Affirmation, judgment, and epistemic theodicy in descartes and spinoza

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In this paper, I compare Descartes and Spinoza on the question of judgment. Both philosophers develop their accounts of judgment in the service of what might be called epistemic theodicy, in that they seek to show that human error is compatible with the existence of a perfect God. But because they have very different conceptions of God, they develop very different conceptions of judgment. In particular, Spinoza's conception of affirmation differs from Descartes's because, whereas, for Descartes, affirmation is an application of our free will, Spinoza denies that we possess any such faculty. But this raises the question of what does account for affirmation in Spinoza. I argue against recent interpretations according to which Spinoza's notion of affirmation is reducible to his notion of conatus or striving for self-preservation on the grounds that such interpretations fail to preserve the connection between affirmation and truth that Spinoza endorses. I suggest instead that, for Spinoza, every idea is affirmed in the sense that every idea purports to represent the world as it really is.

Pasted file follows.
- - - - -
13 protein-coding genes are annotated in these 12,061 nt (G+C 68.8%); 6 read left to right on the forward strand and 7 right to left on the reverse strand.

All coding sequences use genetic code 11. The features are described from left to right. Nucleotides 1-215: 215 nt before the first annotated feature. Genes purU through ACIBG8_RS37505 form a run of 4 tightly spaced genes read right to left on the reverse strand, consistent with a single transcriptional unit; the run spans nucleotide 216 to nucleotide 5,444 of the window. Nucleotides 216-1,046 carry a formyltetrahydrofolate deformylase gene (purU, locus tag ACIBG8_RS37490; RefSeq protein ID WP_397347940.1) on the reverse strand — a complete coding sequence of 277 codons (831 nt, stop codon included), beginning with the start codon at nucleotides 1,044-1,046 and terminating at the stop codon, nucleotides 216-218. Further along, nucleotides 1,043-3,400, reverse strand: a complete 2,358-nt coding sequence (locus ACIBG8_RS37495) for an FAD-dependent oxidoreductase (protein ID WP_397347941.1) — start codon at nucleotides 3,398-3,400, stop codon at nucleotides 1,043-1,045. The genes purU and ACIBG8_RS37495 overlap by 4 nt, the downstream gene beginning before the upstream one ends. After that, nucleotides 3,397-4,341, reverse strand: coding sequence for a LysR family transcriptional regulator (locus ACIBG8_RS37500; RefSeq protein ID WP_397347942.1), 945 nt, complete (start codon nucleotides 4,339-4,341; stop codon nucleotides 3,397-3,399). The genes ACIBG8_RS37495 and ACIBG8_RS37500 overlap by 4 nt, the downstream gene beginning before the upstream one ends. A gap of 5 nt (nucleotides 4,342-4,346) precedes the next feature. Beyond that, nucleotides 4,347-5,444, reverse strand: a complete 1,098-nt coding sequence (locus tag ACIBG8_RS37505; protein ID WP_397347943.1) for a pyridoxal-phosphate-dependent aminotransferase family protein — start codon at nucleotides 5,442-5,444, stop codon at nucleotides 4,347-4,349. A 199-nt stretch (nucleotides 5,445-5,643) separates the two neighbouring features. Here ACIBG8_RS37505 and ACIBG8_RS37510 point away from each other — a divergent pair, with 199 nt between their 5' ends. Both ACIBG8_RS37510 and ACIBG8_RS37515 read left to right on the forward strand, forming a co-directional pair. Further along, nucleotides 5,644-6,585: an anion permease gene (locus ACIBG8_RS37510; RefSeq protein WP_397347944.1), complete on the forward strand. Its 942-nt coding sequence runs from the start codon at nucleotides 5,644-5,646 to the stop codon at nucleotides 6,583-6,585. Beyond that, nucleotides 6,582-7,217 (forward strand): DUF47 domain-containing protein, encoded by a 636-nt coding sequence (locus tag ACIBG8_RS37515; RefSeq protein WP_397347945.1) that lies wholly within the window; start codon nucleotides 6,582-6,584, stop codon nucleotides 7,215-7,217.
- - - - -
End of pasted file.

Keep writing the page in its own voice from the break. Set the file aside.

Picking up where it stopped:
Original languageEnglish (US)
Title of host publicationThe Act and Object of Judgment
Subtitle of host publicationHistorical and Philosophical Perspectives
PublisherTaylor and Francis
Number of pages19
ISBN (Electronic)9780429787621
ISBN (Print)9781138351387
StatePublished - Jan 1 2019

All Science Journal Classification (ASJC) codes

  • Arts and Humanities(all)


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